Tüür Cranking Out Symphonies As 6th Gets U.S. Premiere

Share

Music director Anu Tali and the Sarasota Orchestra gave four performances of Erkki-Sven Tüür’s Symphony No. 6.

By John Fleming

BRADENTON, Fla. – Since becoming music director of the Sarasota Orchestra in 2013, Estonian conductor Anu Tali has wasted no time in bringing music from her homeland on the Baltic Sea to the Gulf Coast of Florida. On Feb. 2, she led the orchestra in the U.S. premiere of Estonian composer Erkki-Sven Tüür’s Symphony No. 6 (Strata).

Tüür has composed eight symphonies, and No. 9 is in the works.

For a country that occupies a small corner of the world, and with a population of only 1.3 million, Estonia has had an outsized influence in 20th- and 21st-century classical music, from symphonist Eduard Tubin, an exile from Estonia when it was a Soviet satellite, to the legendary “mystic Minimalist” Arvo Pärt. Tüür, born in 1959, is from the generation after Pärt, and like Tubin, who wrote 10 symphonies, he has been prolific in the form. He now is up to Symphony No. 8, with No. 9 in the pipeline.

The works of Tubin, Pärt, and Tüür have benefited from the advocacy of the eminent Estonian conductor Neeme Järvi, as well as his conductor sons Paavo and Kristjan, who have done yeoman labor in keeping their nation’s music in front of international audiences. Tali is following in their footsteps. In Sarasota, her programming from Estonia so far has included four works by Pärt plus two by Tüür, one by Heino Eller, and one by Veljo Tormis, a leading choral composer who died in January.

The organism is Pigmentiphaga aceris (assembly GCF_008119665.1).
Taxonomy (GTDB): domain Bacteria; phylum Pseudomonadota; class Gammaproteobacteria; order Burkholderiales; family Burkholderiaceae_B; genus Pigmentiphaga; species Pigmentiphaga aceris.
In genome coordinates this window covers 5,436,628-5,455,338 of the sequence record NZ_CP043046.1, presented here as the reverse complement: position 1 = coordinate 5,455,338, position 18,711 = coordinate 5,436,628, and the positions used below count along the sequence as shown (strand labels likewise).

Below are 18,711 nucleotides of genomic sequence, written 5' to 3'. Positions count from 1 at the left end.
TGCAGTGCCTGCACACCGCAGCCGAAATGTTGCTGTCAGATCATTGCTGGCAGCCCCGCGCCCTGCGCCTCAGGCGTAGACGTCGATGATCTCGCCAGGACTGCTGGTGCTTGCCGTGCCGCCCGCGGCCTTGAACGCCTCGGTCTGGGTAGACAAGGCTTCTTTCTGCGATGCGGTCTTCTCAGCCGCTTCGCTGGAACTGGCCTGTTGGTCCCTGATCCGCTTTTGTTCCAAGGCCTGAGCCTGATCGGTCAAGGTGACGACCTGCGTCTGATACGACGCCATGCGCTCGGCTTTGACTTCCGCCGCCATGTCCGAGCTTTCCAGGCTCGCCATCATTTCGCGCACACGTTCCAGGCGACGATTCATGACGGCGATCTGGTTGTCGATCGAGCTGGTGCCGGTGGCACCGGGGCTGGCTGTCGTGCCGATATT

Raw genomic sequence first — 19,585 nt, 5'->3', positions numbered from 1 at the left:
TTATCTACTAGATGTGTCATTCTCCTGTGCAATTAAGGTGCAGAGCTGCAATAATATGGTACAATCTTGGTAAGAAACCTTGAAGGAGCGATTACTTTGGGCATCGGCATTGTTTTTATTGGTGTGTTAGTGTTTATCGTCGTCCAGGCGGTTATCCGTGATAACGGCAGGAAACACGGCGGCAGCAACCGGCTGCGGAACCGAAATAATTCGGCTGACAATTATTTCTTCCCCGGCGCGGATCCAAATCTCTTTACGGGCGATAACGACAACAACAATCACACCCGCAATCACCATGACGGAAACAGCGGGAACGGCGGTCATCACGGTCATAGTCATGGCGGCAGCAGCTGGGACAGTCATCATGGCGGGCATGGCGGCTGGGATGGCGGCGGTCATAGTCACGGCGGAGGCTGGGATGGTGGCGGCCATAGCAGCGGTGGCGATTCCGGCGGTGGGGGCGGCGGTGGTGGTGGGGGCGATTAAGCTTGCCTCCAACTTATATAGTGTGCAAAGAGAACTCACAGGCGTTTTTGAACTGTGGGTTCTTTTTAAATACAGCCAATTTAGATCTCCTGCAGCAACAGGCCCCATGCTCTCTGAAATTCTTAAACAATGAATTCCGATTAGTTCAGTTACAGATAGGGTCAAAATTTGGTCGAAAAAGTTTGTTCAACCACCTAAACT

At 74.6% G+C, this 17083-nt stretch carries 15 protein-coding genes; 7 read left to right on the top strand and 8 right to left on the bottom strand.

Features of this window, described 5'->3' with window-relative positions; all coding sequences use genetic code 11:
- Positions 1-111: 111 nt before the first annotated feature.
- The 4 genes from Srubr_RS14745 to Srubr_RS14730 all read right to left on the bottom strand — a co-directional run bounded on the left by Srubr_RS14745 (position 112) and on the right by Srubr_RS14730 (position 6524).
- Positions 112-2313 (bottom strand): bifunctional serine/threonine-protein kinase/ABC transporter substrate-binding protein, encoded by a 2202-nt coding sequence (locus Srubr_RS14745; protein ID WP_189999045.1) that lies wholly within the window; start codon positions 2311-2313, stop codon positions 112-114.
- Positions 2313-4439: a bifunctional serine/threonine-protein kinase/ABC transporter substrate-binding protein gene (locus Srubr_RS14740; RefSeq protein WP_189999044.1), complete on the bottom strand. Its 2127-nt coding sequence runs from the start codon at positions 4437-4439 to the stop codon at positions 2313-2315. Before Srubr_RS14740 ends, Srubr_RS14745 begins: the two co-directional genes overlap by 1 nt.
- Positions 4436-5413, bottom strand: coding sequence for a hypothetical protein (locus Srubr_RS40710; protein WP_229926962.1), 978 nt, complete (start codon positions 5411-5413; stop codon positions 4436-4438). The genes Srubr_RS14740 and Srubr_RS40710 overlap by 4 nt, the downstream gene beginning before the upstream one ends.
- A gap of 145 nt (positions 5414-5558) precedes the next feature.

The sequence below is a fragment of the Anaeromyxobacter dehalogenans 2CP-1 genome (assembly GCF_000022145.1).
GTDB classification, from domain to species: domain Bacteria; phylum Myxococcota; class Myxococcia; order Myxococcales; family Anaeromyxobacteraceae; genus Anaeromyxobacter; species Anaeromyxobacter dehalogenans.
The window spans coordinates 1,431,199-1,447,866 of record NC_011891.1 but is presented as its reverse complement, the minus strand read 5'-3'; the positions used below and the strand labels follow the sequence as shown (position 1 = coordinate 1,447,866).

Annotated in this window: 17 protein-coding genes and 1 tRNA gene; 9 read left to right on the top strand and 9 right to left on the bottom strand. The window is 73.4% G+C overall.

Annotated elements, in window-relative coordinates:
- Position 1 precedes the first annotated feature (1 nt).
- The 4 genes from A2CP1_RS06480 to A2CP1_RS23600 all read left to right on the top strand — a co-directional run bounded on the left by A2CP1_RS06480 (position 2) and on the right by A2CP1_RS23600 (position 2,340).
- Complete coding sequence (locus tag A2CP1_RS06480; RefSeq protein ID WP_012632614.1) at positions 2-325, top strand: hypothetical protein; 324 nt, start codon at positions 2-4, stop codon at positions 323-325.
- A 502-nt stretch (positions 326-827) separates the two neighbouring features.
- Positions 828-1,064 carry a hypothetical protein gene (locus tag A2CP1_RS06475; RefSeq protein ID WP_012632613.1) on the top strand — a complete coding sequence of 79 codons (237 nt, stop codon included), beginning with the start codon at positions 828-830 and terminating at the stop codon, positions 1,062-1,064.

More Estonian music is on the docket when the Estonian Philharmonic Chamber Choir arrive Feb. 23-26 on its North American tour, which included a stop in Toronto covered by CVNA, to collaborate with the Sarasota Orchestra. With Tali conducting, the choir, orchestra, and soloists will perform Pärt’s Credo and the Mozart Requiem in four concerts.

Tüür, who attended rehearsals and performances of his symphony in Sarasota and Bradenton, admits to being puzzled over his country’s musical preeminence. “Maybe it is just a case of a people who are not very strong in economic terms, or in terms of having a powerful army, but whose greatness is to be strong in spiritual values and art,” he told me in an interview. “Maybe there is something in our subconscious, but I don’t really know. It’s a bit of a mystery to me.”

Anu Tali has also offered Estonian works by Eller, Tormis and Pärt.

The Sixth Symphony is dedicated to Tali and the Nordic Symphony Orchestra, which gave the 2007 premiere in the Estonian capital Tallinn. She and the Nordic also performed it for a CD from ECM, the label that first championed Pärt and has put out seven releases of Tüür’s music. Her first performance of the work with the Sarasota Orchestra was at Bradenton’s Neel Performing Arts Center (an aging auditorium with poor acoustics where I heard it), followed by three more at the Van Wezel Performing Arts Hall in Sarasota.